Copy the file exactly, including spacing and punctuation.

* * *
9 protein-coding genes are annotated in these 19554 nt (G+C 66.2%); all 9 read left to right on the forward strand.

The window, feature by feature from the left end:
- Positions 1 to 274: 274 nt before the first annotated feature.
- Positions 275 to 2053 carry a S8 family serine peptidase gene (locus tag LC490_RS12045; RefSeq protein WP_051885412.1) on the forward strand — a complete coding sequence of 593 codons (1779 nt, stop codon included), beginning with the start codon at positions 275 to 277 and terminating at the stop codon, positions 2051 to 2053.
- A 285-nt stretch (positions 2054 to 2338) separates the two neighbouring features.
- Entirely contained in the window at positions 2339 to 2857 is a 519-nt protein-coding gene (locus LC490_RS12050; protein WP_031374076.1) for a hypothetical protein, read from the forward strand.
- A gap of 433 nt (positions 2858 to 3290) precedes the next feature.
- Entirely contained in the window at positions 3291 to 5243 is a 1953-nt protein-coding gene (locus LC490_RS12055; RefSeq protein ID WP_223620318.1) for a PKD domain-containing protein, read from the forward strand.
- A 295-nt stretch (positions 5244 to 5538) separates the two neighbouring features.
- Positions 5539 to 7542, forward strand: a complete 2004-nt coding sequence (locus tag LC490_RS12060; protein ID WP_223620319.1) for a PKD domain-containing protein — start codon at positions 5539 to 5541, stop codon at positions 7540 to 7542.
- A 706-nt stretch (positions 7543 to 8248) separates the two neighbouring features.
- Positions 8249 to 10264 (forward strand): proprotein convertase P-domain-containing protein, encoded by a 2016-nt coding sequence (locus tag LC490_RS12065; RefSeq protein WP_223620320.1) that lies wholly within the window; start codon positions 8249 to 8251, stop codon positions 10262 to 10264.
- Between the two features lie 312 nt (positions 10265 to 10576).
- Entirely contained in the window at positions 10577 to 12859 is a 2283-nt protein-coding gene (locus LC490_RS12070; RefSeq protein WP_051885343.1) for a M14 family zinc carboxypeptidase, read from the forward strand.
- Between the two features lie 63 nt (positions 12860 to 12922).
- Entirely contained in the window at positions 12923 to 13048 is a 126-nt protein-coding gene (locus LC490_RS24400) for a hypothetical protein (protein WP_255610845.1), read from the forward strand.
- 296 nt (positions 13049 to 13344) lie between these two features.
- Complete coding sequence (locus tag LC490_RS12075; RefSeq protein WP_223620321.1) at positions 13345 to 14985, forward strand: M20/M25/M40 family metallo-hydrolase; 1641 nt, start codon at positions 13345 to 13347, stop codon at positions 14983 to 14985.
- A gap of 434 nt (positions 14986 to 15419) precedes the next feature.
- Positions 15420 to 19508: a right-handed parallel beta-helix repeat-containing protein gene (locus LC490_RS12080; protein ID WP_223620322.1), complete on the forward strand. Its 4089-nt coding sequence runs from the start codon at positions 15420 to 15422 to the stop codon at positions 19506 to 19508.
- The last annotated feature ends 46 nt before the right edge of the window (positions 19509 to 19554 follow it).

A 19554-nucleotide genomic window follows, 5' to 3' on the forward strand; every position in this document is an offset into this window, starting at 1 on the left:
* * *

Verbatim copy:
9 protein-coding genes are annotated in these 19554 nt (G+C 66.2%); all 9 read left to right on the forward strand.

The window, feature by feature from the left end:
- Positions 1 to 274: 274 nt before the first annotated feature.
- Positions 275 to 2053 carry a S8 family serine peptidase gene (locus tag LC490_RS12045; RefSeq protein WP_051885412.1) on the forward strand — a complete coding sequence of 593 codons (1779 nt, stop codon included), beginning with the start codon at positions 275 to 277 and terminating at the stop codon, positions 2051 to 2053.
- A 285-nt stretch (positions 2054 to 2338) separates the two neighbouring features.
- Entirely contained in the window at positions 2339 to 2857 is a 519-nt protein-coding gene (locus LC490_RS12050; protein WP_031374076.1) for a hypothetical protein, read from the forward strand.
- A gap of 433 nt (positions 2858 to 3290) precedes the next feature.
- Entirely contained in the window at positions 3291 to 5243 is a 1953-nt protein-coding gene (locus LC490_RS12055; RefSeq protein ID WP_223620318.1) for a PKD domain-containing protein, read from the forward strand.
- A 295-nt stretch (positions 5244 to 5538) separates the two neighbouring features.
- Positions 5539 to 7542, forward strand: a complete 2004-nt coding sequence (locus tag LC490_RS12060; protein ID WP_223620319.1) for a PKD domain-containing protein — start codon at positions 5539 to 5541, stop codon at positions 7540 to 7542.
- A 706-nt stretch (positions 7543 to 8248) separates the two neighbouring features.
- Positions 8249 to 10264 (forward strand): proprotein convertase P-domain-containing protein, encoded by a 2016-nt coding sequence (locus tag LC490_RS12065; RefSeq protein WP_223620320.1) that lies wholly within the window; start codon positions 8249 to 8251, stop codon positions 10262 to 10264.
- Between the two features lie 312 nt (positions 10265 to 10576).
- Entirely contained in the window at positions 10577 to 12859 is a 2283-nt protein-coding gene (locus LC490_RS12070; RefSeq protein WP_051885343.1) for a M14 family zinc carboxypeptidase, read from the forward strand.
- Between the two features lie 63 nt (positions 12860 to 12922).
- Entirely contained in the window at positions 12923 to 13048 is a 126-nt protein-coding gene (locus LC490_RS24400) for a hypothetical protein (protein WP_255610845.1), read from the forward strand.
- 296 nt (positions 13049 to 13344) lie between these two features.
- Complete coding sequence (locus tag LC490_RS12075; RefSeq protein WP_223620321.1) at positions 13345 to 14985, forward strand: M20/M25/M40 family metallo-hydrolase; 1641 nt, start codon at positions 13345 to 13347, stop codon at positions 14983 to 14985.
- A gap of 434 nt (positions 14986 to 15419) precedes the next feature.
- Positions 15420 to 19508: a right-handed parallel beta-helix repeat-containing protein gene (locus LC490_RS12080; protein ID WP_223620322.1), complete on the forward strand. Its 4089-nt coding sequence runs from the start codon at positions 15420 to 15422 to the stop codon at positions 19506 to 19508.
- The last annotated feature ends 46 nt before the right edge of the window (positions 19509 to 19554 follow it).

A 19554-nucleotide genomic window follows, 5' to 3' on the forward strand; every position in this document is an offset into this window, starting at 1 on the left: